The Kazeon appliance cannot scan direct-attached storage by the way. It's an out-of-band appliance and doesn't need any agent software on servers or desktops accessing networked file storage. Appliance nodes can be clustered to scale up. The first full file estate scan is lengthy as everything is looked at. Subsequent ones are much faster as only new files are checked, just like an incremental back-up. The scan interval is adjustable so that you can adjust your own window of exposure. The scan SW can scan NetApp snapshots. Although it can scan Decru encrypted files it can't scan other encrypted files.

One of my takes on this is that the Kazeon appliance can be used to scan a file estate in order to identify files that can be moved to secondary storage. After all, the information Server scans files and assigns metadata tags to them. These tags can then be used to see if storage policies apply to files marked with particular tags, such as 'contains VISA card number'.

So they could be used to indicate files that can be migrated to secondary (meaning cheaper) storage.


Decru's DataFort appliances encrypt data going to storage on disk or tape. Chris Gale, Decru country manager for N Europe said, in effect, the only surefire way to protect data at rest from theft and inadvertent disclosure is to encrypt it and look after the keys properly. We can't argue with that.

He said that general perimeter security - firewalls and the like - is ineffective. Many data breaches happen because bad people get through the perimeter or are already inside. My take on this is that what is needed is an inner perimeter for sensitive data and a ring of Decru appliances provides it with all the data inside the ring encrypted.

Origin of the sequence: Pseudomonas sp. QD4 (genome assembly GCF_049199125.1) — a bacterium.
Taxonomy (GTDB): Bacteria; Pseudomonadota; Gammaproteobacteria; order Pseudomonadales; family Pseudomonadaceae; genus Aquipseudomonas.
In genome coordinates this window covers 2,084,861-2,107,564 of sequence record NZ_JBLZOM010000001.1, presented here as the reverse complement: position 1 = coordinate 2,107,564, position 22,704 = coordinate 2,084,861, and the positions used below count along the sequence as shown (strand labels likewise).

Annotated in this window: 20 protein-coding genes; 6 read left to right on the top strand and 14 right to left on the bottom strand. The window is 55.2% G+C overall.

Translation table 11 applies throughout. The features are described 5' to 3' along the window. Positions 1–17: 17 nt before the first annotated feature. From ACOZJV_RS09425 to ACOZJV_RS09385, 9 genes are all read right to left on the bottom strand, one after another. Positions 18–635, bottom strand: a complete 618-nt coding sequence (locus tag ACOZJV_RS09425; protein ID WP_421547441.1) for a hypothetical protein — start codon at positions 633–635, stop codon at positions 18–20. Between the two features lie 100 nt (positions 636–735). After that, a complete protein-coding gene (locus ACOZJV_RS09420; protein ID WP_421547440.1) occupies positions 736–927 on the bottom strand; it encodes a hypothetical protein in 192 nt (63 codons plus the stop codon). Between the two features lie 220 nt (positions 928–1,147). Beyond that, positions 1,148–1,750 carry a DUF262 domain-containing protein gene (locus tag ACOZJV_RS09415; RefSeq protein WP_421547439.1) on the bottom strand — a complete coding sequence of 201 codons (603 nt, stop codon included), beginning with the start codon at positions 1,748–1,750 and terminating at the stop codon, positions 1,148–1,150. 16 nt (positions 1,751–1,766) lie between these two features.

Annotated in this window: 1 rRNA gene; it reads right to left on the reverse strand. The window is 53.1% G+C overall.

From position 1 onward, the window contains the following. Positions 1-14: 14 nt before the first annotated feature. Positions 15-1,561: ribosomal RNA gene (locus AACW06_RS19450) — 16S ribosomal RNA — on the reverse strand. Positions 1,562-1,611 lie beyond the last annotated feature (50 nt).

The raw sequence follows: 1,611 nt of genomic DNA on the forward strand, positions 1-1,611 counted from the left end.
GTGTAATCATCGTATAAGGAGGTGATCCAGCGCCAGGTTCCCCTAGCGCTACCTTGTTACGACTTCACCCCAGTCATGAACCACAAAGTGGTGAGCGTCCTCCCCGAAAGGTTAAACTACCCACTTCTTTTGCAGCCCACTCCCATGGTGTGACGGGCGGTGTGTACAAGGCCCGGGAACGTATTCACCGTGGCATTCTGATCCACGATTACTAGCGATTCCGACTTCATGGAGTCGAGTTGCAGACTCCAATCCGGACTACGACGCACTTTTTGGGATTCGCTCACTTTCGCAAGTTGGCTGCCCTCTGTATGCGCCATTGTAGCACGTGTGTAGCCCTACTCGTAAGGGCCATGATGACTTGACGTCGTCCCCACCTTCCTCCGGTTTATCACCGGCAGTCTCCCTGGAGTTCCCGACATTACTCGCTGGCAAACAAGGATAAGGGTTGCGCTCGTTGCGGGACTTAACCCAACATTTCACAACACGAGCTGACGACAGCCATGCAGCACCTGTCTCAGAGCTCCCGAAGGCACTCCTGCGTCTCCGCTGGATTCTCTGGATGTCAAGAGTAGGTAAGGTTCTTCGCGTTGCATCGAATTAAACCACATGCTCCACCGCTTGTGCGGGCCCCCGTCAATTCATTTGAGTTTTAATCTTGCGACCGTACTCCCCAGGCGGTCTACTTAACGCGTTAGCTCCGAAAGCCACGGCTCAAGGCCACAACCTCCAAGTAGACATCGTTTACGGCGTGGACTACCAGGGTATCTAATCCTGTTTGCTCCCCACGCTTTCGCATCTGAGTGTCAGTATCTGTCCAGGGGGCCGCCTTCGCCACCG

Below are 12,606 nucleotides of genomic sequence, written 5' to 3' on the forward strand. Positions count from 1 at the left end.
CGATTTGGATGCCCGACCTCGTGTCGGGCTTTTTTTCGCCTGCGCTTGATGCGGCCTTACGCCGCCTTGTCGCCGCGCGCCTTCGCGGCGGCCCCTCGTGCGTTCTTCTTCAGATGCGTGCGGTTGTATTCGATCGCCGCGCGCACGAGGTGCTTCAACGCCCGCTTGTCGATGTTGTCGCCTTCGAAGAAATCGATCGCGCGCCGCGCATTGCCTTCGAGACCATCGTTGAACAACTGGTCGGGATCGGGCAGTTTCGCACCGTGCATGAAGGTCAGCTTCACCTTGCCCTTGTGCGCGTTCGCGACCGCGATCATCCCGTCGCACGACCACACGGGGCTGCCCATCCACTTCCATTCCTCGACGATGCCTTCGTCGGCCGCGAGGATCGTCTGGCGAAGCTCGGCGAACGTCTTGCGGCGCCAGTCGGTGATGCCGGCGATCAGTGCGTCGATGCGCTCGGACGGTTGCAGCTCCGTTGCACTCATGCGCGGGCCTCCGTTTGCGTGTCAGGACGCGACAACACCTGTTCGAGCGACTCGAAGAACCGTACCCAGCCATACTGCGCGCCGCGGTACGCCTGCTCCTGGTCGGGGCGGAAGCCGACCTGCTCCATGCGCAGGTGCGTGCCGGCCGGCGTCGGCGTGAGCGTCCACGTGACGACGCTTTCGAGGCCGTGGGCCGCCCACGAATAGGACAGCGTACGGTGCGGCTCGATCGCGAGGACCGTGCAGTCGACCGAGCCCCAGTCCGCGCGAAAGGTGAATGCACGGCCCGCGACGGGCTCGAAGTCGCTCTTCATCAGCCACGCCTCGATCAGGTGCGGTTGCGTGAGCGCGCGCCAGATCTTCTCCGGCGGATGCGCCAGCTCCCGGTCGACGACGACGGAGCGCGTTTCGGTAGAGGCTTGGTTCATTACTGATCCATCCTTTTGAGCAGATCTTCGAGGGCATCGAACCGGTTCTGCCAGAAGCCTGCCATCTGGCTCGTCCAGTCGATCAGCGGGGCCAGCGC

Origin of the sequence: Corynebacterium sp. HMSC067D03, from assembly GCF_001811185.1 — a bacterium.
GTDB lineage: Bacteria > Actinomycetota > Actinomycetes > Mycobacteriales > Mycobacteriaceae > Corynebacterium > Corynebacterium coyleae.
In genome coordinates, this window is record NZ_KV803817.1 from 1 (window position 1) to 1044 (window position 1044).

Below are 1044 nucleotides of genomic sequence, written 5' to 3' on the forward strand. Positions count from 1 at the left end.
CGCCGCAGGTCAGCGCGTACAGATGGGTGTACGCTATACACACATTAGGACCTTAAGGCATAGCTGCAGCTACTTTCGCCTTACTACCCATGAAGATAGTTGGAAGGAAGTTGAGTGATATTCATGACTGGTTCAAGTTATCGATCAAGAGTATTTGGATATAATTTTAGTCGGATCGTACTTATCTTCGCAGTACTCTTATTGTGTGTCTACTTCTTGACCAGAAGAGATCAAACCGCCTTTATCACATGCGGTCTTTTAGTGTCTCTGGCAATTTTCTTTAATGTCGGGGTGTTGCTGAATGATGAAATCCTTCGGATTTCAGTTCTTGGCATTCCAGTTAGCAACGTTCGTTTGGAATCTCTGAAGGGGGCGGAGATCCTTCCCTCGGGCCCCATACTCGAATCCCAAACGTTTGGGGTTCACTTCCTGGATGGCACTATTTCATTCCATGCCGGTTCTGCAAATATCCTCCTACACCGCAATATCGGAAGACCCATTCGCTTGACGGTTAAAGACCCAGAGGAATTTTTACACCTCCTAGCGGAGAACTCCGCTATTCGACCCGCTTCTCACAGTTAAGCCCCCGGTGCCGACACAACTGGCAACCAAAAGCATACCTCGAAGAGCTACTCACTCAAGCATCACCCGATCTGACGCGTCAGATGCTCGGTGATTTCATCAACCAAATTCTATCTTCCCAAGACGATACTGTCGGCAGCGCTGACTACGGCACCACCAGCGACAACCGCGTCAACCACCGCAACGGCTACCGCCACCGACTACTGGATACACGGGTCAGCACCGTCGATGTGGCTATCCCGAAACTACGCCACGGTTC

Having the encryption executed on a wire-speed appliance prevents application latency when encryption is done on the host. Having a networked appliance approach is better than an encrypting device - tape or disk drive - because you get better key management across the enterprise. Encrypted data is stored in so-called cryptainers on disk, and these are transparent to applications.

DataForts can be clustered for resiliency and connected across WAN links. You can replicate, for example, encrypted data across a WAN for business continuity and have a DataFort at the other end of the link decrypt data if needed. DataForts encrypt data or not according to the data's destination: directories for files; LUNs for blocks. Decru is not application- or user-aware except in the indirect sense that applications use specific LUNs or directories.

Like Kazeon, Decru is stumped with direct-access storage and can't cope. My take on this is that, if you are going to store sensitive data on your local hard drive and your PC/laptop does not have bullet-proof security preventing unauthorised access then you really shouldn't store the sensitive data on it. Unprotected direct access storage is inherently insecure.

Data management services

What NetApp is doing here is offering extra data management services on top of its file and block storage. These services are encryption, and indexing and classification, and these are offered by appliances in the network between NetApp's storage (or other suppliers' storage) and the accessing servers.

Other data management services, such as data protecting snapshots, and NFS/CIFS access services, are carried out by NetApp products directly, in FAS storage controllers for example, by ONTAP, NetApp's operating system. The appliance-based approach to data management services provides for heterogeneous storage array supply. The storage controller approach generally does not. The combination of the two approaches enables NetApp to offer better data protection and security facilities to its customers.

Part 1 of this feature